Seat at the table
Although the older generation is one of the EU’s most active voting blocs, their specific needs are often overlooked in the policymaking process.
A growing number of EU cities are now creating elderly advisory boards to give older citizens a voice in local legislation and urban planning.
“There’s an increasing recognition that older adults need to have a seat at the table,” said Fortune. “Decisions can’t just be taken by experts.”
Pascut from Udine said allowing older people to play an active role in public life has become more important since the pandemic.
“Unfortunately a strange sort of discrimination arose as a result of the lockdowns,” she said. “Many young people started resenting the elderly and blaming them for the restrictions on movement and everything else.”
Pascut is looking to fight that trend with schemes that encourage the generations to interact, like a volunteer program for older people in local schools and a youth-led initiative to teach digital literacy to seniors.
“Because we’re living long, it’s the first time in history that we have so many generations sharing our cities, but paradoxically the different age groups don’t tend to mix,” she said.
“We’re trying to change that because the interactions are mutually beneficial: Older adults feel joy when encountering the young, and the young gain access to the seniors’ experiences and traditional knowledge, and see examples of people who are aging well,” Pascut added.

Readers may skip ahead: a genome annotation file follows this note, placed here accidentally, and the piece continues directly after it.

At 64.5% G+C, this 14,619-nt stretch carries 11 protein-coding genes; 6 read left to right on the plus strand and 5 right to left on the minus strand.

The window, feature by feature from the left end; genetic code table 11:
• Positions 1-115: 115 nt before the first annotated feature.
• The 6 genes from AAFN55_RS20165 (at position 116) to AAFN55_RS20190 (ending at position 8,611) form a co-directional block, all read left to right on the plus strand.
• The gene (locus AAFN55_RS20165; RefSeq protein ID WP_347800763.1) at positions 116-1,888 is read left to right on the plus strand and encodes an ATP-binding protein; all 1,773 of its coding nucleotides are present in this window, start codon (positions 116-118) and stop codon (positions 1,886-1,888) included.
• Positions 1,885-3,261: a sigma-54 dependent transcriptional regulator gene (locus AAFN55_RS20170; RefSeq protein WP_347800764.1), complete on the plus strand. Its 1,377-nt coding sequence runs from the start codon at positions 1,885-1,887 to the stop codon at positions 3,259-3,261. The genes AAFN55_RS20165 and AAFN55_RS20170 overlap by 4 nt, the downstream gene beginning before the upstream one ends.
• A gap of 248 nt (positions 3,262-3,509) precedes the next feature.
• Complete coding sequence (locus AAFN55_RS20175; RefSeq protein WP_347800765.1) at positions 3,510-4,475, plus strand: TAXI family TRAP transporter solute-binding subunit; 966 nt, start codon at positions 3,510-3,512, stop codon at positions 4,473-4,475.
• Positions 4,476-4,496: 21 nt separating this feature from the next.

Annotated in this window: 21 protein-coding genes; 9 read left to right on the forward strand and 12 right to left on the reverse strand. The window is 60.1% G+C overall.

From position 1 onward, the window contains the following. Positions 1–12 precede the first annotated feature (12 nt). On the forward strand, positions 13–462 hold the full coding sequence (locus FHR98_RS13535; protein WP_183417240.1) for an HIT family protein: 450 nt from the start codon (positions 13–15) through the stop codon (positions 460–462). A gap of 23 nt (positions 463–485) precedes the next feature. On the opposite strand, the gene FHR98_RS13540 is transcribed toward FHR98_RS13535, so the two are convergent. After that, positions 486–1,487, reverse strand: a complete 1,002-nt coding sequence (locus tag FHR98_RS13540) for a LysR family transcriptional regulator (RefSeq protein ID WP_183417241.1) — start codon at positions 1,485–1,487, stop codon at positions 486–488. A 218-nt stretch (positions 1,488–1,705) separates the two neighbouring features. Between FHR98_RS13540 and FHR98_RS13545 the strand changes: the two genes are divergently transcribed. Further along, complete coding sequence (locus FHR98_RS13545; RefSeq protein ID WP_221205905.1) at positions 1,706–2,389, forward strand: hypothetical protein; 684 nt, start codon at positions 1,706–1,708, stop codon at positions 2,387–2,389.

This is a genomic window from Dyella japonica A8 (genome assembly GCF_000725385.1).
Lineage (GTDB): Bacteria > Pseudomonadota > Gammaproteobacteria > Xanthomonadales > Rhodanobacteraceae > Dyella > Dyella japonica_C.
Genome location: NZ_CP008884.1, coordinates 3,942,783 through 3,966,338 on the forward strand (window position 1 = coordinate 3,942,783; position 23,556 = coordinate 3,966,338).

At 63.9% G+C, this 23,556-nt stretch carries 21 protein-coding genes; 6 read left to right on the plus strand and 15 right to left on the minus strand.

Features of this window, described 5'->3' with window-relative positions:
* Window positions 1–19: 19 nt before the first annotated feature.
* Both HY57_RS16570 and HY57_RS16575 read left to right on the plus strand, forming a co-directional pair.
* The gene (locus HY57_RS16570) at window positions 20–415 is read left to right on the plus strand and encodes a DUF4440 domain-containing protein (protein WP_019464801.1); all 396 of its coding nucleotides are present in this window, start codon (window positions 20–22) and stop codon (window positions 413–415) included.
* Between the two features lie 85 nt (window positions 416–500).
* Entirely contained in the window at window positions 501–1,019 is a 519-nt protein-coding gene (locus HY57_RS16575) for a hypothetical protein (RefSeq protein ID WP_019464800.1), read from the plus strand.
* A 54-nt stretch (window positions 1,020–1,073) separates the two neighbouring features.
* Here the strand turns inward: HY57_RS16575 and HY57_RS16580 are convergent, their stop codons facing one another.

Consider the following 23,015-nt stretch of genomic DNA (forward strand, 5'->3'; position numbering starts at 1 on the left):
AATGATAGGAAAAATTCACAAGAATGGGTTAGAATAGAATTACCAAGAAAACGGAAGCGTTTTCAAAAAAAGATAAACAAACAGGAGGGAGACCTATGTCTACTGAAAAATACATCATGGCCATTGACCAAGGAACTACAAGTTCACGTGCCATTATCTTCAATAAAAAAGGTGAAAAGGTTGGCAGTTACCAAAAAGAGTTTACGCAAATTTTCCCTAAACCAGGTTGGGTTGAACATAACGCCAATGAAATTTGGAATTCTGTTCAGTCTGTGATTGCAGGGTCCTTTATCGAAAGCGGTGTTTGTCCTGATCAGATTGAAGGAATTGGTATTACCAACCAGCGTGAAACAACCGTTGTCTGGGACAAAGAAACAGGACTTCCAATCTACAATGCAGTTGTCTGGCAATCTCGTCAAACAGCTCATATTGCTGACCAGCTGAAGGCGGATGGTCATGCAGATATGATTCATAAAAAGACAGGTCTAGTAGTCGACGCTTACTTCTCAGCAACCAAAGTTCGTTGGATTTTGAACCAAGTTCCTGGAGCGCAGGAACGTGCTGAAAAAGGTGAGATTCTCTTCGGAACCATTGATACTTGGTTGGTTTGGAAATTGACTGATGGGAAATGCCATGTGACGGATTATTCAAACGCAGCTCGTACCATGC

Fortune argues that building age-friendly cities won’t only benefit older people but, over the long term, also benefit younger generations as they age.
Achieving that goal also requires investments that go beyond immediate relief to the older population and address deeper systemic inequalities that affect how people age.
“Targeting poverty early on can make a huge difference in terms of a person’s health in later life,” she said — particularly for women who tend to live longer than men.
“We need to make sure to address these issues at the points in life when people are most vulnerable because those inequalities accumulate and are harder to address later on.”
Giovanna Coi contributed reporting to this article.
This article is produced with full editorial independence by POLITICO reporters and editors. Learn more about editorial content presented by outside advertisers.